Of course, a bountiful feast is only one part of the holiday. The other part is the whole “giving thanks” thing. So, in between bites of turkey and stuffing, try to take some time to reflect on what you’re thankful for this year. I’m thankful for my family, for my health and for the chance to write about something I love (watermelon!) here on this blog.

Leave a comment below with what you’re thankful for this year. While you think about it, here are a few strange Thanksgiving facts for you to chat about around the table this year:

– Did you know that Thanksgiving gets partial credit for the invention of the TV dinner? When the folks at Swanson misjudged the number of turkeys they’d sell in 1953 (they were off by 26 TONS), a member of the company’s team came up with the idea to slice up the extra turkey and repackage it with side dishes in easy-to-prepare frozen meals.

– The day after Thanksgiving is the busiest day of the year for plumbers. We won’t go into details on this one, and it’s probably best NOT to talk about this fact around the dinner table

– Ben Franklin once led an effort to make the turkey our national bird. According to Franklin, the bald eagle had “bad moral character,” while the turkey was a “much more respectable bird.” (More respectable and more delicious!

– Turkey was actually NOT served at the first Thanksgiving feast…at least not that we know of. Pretty much the only things that we do know were on the menu were venison, corn and fish. They did serve various types of fowl, but turkeys were likely not one of them. Oh, and there was no watermelon at the first Thanksgiving, despite what my edits to the photo above might suggest.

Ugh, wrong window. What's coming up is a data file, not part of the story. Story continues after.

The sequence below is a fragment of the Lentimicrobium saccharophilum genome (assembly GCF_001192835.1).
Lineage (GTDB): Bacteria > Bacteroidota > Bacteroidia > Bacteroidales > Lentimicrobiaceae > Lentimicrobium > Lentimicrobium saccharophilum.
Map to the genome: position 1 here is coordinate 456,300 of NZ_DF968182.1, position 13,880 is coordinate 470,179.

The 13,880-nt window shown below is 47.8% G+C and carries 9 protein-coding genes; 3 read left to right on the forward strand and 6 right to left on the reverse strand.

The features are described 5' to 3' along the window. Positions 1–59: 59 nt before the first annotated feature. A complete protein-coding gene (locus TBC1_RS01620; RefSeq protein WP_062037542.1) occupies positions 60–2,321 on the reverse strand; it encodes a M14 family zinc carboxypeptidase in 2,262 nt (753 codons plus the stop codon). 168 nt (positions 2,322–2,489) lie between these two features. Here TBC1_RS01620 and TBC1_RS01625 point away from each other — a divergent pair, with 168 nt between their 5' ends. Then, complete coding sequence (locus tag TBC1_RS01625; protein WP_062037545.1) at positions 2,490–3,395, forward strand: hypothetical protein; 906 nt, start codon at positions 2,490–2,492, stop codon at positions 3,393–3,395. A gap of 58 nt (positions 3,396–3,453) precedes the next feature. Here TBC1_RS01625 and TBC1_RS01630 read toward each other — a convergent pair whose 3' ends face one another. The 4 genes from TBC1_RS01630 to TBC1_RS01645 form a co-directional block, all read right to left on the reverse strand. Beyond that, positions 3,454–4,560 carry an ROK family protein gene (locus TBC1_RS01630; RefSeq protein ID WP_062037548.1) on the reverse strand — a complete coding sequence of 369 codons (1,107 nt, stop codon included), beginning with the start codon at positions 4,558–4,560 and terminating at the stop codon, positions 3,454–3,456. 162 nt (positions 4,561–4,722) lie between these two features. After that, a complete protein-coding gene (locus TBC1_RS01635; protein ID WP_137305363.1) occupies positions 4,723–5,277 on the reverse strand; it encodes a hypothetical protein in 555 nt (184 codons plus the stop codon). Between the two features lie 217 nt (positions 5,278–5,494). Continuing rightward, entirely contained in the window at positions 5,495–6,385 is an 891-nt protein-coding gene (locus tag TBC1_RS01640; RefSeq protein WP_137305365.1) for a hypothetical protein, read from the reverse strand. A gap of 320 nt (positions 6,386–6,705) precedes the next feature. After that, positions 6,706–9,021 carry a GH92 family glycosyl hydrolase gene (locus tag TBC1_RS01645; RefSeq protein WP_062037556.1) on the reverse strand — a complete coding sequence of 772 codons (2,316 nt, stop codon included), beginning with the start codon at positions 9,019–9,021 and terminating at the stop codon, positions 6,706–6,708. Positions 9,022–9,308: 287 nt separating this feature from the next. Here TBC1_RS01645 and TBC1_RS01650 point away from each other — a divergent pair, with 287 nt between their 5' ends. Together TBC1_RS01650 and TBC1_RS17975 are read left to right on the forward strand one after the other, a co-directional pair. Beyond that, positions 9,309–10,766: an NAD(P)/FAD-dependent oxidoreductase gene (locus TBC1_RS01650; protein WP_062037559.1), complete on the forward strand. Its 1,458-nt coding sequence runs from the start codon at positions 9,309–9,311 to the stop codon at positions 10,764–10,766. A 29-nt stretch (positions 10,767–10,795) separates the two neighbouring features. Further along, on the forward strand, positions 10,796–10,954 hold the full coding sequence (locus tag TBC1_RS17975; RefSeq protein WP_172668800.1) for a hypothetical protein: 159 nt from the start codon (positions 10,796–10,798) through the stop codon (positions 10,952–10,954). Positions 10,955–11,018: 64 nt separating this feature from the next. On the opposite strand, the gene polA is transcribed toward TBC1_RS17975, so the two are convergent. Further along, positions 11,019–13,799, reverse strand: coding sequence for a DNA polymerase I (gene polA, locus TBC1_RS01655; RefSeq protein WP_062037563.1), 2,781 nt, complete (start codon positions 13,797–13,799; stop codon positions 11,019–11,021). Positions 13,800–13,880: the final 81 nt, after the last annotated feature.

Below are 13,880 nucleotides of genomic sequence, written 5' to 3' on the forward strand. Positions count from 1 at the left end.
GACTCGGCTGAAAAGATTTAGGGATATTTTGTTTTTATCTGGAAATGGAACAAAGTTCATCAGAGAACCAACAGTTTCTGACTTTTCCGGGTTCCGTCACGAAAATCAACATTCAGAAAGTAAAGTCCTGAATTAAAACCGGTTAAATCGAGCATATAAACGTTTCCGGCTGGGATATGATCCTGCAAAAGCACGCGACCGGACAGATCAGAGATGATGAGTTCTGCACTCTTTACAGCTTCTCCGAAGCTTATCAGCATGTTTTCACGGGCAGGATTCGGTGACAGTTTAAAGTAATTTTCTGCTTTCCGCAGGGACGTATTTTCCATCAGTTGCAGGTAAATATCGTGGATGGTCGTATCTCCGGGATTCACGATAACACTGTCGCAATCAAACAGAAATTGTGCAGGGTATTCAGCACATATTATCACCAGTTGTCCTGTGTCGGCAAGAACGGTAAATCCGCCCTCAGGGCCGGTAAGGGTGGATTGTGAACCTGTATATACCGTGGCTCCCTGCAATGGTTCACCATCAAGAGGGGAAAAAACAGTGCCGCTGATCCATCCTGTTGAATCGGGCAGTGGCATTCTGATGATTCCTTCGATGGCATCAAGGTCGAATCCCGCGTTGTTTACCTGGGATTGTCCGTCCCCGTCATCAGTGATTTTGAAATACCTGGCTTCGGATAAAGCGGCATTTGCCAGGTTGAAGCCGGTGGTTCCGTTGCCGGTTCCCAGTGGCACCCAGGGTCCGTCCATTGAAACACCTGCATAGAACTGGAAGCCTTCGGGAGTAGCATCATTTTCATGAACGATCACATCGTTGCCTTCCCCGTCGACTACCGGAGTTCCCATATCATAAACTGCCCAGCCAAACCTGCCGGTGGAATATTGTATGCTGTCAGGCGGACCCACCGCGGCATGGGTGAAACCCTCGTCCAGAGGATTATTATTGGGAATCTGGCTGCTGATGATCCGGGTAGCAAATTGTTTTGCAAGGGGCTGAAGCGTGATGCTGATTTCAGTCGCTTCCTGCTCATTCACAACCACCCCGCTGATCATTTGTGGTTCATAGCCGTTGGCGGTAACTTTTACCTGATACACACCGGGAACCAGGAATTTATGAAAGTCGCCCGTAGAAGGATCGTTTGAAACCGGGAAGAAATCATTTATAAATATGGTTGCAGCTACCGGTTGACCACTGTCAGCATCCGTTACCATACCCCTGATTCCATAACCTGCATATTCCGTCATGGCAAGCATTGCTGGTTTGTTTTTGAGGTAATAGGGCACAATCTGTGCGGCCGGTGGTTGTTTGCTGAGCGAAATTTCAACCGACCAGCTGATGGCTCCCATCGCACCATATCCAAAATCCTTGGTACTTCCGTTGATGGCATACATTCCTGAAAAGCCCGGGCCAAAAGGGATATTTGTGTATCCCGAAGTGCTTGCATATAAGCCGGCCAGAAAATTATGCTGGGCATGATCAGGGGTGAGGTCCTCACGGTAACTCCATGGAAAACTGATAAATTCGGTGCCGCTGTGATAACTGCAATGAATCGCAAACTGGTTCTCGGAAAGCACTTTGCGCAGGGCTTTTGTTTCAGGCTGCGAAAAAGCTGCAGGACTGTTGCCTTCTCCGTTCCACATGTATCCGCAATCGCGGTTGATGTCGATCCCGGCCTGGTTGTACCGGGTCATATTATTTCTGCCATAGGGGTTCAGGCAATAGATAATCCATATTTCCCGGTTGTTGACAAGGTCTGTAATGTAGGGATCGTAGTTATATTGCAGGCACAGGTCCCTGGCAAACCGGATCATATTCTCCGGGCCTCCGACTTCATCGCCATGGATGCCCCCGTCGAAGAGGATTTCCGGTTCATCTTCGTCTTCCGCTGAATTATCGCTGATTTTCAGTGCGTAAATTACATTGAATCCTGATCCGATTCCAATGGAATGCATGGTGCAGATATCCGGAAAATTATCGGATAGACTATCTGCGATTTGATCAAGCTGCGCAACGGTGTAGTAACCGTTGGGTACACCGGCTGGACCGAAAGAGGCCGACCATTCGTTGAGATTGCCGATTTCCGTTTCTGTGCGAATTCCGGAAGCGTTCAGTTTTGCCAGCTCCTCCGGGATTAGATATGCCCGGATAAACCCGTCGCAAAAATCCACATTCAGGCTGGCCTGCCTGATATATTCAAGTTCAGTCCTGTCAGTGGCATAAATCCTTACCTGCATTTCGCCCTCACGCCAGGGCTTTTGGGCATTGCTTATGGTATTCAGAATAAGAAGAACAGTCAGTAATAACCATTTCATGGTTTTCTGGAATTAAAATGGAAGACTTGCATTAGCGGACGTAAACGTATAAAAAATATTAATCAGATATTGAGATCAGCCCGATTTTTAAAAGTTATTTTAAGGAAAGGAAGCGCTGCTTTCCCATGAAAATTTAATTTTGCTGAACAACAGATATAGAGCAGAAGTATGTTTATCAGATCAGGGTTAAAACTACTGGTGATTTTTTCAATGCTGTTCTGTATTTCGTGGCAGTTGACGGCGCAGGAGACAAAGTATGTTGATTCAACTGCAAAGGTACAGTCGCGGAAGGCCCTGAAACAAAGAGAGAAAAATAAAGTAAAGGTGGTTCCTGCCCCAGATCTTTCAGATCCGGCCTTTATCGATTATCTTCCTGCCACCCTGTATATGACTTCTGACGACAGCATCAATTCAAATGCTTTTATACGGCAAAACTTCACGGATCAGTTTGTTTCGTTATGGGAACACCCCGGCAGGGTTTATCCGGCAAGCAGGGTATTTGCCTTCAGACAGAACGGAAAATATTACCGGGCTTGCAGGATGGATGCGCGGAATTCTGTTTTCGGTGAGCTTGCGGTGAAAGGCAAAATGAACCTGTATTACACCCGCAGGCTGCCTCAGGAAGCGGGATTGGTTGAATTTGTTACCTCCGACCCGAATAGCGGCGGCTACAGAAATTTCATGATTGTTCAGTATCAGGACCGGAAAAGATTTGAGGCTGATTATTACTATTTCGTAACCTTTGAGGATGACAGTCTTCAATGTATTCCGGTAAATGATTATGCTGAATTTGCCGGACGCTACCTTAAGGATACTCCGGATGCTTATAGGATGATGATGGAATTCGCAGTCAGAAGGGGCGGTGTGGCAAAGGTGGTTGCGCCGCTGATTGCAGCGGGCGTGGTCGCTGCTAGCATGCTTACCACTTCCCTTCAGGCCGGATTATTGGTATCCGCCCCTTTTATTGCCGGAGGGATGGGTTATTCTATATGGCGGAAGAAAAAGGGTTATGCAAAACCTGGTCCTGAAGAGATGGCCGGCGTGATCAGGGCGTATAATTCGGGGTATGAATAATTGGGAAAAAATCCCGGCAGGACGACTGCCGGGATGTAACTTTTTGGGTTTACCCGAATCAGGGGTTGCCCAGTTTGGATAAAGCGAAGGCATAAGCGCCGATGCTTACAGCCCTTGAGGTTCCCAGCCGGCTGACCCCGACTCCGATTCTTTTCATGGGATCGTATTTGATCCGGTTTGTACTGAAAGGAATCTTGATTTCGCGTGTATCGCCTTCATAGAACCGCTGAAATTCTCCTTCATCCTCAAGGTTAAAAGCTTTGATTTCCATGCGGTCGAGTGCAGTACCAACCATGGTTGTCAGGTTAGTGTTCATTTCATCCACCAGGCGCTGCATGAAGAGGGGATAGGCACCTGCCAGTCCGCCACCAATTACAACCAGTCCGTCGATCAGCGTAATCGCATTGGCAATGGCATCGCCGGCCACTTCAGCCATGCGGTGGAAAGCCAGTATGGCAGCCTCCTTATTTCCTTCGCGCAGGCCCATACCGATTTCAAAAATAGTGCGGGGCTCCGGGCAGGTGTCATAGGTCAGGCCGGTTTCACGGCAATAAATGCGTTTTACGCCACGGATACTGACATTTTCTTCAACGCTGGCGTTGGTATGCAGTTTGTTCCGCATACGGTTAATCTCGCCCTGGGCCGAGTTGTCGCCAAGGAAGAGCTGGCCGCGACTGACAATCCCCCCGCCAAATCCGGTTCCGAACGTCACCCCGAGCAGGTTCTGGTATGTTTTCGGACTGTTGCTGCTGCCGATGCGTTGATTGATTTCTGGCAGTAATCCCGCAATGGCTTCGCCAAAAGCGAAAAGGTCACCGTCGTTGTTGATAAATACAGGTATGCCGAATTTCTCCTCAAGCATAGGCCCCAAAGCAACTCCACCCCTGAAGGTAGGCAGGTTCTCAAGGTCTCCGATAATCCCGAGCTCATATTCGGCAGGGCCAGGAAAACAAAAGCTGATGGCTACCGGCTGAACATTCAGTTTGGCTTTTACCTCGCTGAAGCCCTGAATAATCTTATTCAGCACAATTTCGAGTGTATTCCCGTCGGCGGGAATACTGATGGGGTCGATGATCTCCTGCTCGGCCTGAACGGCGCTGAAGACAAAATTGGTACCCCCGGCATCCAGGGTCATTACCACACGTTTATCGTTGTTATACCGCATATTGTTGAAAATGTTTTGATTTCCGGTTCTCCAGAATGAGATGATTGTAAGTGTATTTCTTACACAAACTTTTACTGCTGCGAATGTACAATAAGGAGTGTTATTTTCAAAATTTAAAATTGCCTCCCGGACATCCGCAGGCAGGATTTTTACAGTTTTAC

UP NEXT: How did people discover that watermelon was good to eat?

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November 24th, 2014 by The Watermelon Guy

In July, I wrote about Tsamma juice, a watermelon-based drink that aimed to finally put watermelon juice on the fruit juice map. Today, I’m excited to announce yet another refreshing option called AquaMelon Water.


The drink was created by Desmond Williams, a business administration graduate student at the University of South Florida’s Center for Entrepreneurship. Williams is a runner, who puts wedges of watermelon in his freezer for a post-run snack. That simple idea was the inspiration behind AquaMelon Water.

But Williams also discovered a University of Florida study that gives the drink some very real health benefits. Results from the 2010 study showed the ability of watermelon juice to decrease blood pressure in some people, thanks to the amino acid, citrulline, found in watermelon juice.

With a great idea in place, Williams entered AquaMelon Water in start-up business competitions, with the goal of winning enough money to take the product to production. And, wouldn’t you know it, his idea was a winner! AquaMelon Water won the USF Fintech Business Plan Competition (and a $20,000 prize) and was runner-up at the Florida Venture Forum.

So what’s the future hold for AquaMelon Water? Time will tell, but I really hope to see it on shelves at my local grocery store soon!

UP NEXT: Some Thanksgiving facts you can use to impress your guests